MEMPHIS, Tenn. — The interim president at the University of Memphis is advocating changes that include dropping out-of-state tuition, increasing enrollment and graduation numbers, and adding online course offerings.
Interim President Brad Martin told The Commercial Appeal that he plans an "all hands on deck" meeting with university officials on Monday. He says the school will seek permission from the Tennessee Board of Regents to drop out-of-state tuition.
"It would appear we don't really generate any significant revenue from out-of-state tuition," Martin said. "We want to be rid of it. If we had the power to waive it ourselves, we would have done so."
Martin made the comments about his plans for the school during his one year in office while meeting Wednesday with the newspaper's editorial board.
"I hope by the end of the day Monday, I will have a little better idea of what I'm talking about," he said.
Martin, who has a business background, says he is trying to shape a new direction for the university that goes deeper into the business side of the operation.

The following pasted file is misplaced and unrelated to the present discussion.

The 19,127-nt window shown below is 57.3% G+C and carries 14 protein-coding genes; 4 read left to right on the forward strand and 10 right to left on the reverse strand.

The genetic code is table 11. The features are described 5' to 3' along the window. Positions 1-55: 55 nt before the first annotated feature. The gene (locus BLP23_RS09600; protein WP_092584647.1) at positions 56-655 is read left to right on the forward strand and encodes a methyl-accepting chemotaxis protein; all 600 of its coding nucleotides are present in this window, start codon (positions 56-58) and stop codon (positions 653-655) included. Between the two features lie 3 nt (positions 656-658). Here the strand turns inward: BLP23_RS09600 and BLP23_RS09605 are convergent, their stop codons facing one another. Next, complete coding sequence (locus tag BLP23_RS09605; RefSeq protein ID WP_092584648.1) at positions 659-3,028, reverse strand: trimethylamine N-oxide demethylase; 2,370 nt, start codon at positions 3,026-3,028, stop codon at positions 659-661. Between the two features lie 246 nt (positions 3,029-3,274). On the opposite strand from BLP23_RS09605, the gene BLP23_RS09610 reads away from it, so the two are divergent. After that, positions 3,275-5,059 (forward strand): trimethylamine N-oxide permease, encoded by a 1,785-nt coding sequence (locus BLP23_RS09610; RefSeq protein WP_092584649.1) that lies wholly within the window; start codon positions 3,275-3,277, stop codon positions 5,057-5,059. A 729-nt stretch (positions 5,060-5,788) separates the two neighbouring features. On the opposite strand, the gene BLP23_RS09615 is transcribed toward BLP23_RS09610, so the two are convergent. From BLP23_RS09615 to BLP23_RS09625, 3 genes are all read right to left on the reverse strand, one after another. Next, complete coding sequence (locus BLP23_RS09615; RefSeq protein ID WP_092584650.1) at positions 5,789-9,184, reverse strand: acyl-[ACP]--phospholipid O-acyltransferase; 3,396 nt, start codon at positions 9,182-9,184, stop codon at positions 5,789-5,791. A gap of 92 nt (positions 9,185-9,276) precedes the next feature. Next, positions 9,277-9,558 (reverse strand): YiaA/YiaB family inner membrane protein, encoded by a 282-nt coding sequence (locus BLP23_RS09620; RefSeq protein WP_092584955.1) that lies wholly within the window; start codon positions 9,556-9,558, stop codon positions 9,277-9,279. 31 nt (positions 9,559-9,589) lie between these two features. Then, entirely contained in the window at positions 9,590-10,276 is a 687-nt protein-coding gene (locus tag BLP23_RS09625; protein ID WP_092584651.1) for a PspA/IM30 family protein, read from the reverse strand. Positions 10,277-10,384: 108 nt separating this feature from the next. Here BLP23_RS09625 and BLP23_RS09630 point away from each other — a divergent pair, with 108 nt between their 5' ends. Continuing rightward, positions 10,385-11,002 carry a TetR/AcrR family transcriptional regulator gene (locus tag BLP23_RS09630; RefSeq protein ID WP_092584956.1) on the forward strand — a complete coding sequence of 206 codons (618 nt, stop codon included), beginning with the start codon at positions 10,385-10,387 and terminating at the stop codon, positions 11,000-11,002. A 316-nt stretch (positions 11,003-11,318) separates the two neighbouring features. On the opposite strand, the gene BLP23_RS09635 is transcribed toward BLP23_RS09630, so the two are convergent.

Enrollment at the school has dropped to 20,321 from a high of 21,558 in 2011. Meanwhile, it acquired and has to maintain the old Lambuth University campus in Jackson, Tenn.
"From a business standpoint," Martin said, "I would tell you that increasing your fixed overhead and fewer customers is not a great mathematical model."
He said increasing enrollment and graduation rates is a priority.
"It's what these assets are for, and the community desperately needs it," he said. "Number two, that's how the math works on the business model."
He said the school plans to increase recruitment efforts and offer more online courses to attract more students.
There have also been discussions about the reallocation of resources as proposed budgets are drafted.
"This is turning the aircraft carrier around, not the speedboat," Martin said. "So you're talking about a period of years to probably get the resources allocated optimally. I won't be around the see that though, but it will be the first step."